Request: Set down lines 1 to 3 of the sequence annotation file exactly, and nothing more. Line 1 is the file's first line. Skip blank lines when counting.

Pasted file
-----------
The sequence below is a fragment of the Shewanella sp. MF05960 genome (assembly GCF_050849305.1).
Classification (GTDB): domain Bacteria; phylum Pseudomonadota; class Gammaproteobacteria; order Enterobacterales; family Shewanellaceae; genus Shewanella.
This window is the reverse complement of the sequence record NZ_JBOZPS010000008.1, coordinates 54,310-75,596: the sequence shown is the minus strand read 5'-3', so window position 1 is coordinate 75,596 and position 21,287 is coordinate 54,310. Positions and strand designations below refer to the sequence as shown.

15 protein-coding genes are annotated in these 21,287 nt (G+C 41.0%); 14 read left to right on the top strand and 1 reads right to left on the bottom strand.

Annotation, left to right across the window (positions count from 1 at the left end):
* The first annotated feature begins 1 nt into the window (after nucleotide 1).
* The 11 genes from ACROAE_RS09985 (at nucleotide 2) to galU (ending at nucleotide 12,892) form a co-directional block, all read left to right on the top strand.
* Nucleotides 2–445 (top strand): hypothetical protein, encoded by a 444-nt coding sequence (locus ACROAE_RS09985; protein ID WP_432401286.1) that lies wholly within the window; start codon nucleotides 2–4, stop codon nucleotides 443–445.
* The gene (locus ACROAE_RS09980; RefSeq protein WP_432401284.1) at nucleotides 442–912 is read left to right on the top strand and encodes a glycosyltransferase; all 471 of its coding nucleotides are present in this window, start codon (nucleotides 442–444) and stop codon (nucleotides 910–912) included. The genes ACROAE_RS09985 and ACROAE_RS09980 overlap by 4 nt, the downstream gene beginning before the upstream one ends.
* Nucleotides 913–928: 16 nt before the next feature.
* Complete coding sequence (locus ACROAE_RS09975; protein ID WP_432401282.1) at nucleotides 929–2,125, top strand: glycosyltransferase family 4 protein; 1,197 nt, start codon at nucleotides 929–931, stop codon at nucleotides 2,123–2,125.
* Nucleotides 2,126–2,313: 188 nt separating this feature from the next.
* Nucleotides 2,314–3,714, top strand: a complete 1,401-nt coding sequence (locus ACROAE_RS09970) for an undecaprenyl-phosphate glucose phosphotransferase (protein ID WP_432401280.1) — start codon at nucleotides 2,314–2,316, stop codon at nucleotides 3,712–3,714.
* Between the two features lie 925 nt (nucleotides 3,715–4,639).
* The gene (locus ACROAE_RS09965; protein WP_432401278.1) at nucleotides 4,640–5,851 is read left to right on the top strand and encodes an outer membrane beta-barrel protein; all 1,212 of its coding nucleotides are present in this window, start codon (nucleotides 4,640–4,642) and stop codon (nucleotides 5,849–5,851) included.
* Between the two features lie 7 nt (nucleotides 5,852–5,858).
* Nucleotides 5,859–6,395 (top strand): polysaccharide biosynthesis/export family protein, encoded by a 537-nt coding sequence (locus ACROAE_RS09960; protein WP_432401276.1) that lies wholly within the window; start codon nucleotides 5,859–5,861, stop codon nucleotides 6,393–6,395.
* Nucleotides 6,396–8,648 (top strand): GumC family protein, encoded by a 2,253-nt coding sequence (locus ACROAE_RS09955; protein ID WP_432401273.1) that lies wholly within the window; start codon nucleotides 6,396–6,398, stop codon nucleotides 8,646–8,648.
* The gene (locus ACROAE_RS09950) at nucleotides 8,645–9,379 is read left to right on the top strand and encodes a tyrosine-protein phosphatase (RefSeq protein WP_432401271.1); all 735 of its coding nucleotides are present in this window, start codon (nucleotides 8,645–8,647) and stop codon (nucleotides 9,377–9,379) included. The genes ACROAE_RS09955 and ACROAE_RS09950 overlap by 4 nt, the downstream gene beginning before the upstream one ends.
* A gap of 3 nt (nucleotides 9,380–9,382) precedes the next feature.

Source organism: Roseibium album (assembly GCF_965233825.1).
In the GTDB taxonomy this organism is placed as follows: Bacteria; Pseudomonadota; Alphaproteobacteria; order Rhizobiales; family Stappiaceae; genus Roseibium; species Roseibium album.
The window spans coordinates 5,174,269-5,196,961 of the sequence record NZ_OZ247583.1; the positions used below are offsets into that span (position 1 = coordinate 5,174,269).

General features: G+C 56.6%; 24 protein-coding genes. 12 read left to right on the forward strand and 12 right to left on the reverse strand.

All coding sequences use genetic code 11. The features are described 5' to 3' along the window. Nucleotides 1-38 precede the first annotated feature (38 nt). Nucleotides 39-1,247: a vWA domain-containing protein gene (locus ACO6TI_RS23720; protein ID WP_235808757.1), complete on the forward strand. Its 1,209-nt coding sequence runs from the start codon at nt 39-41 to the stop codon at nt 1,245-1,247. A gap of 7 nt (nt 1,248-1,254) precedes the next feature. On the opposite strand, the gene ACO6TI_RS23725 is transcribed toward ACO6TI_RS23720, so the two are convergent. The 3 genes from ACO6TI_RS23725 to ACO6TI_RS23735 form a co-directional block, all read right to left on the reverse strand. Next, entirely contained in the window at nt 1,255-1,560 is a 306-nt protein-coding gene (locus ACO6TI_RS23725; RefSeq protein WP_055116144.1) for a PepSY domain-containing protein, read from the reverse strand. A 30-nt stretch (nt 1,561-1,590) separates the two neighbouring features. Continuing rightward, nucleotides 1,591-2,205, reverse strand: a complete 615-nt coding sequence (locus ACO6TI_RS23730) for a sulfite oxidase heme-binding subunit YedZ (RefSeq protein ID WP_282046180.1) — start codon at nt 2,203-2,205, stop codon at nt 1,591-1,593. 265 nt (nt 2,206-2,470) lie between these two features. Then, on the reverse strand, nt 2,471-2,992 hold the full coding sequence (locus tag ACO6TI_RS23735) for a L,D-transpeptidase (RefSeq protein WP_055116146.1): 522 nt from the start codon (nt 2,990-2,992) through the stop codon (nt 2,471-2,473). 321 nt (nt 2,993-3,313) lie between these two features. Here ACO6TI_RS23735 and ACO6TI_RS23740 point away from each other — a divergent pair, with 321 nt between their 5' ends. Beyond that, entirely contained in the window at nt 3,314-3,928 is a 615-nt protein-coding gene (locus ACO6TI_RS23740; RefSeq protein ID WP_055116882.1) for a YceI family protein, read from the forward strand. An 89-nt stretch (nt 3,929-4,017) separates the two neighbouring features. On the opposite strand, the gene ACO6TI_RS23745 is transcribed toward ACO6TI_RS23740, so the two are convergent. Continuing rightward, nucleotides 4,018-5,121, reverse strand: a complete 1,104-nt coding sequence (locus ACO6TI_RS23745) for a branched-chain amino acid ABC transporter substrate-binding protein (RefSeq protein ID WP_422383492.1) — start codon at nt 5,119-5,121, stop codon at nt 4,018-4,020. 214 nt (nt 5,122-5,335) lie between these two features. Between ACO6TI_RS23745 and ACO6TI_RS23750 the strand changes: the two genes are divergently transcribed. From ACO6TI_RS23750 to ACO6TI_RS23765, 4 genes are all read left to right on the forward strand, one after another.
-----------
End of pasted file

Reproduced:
The sequence below is a fragment of the Shewanella sp. MF05960 genome (assembly GCF_050849305.1).
Classification (GTDB): domain Bacteria; phylum Pseudomonadota; class Gammaproteobacteria; order Enterobacterales; family Shewanellaceae; genus Shewanella.
This window is the reverse complement of the sequence record NZ_JBOZPS010000008.1, coordinates 54,310-75,596: the sequence shown is the minus strand read 5'-3', so window position 1 is coordinate 75,596 and position 21,287 is coordinate 54,310. Positions and strand designations below refer to the sequence as shown.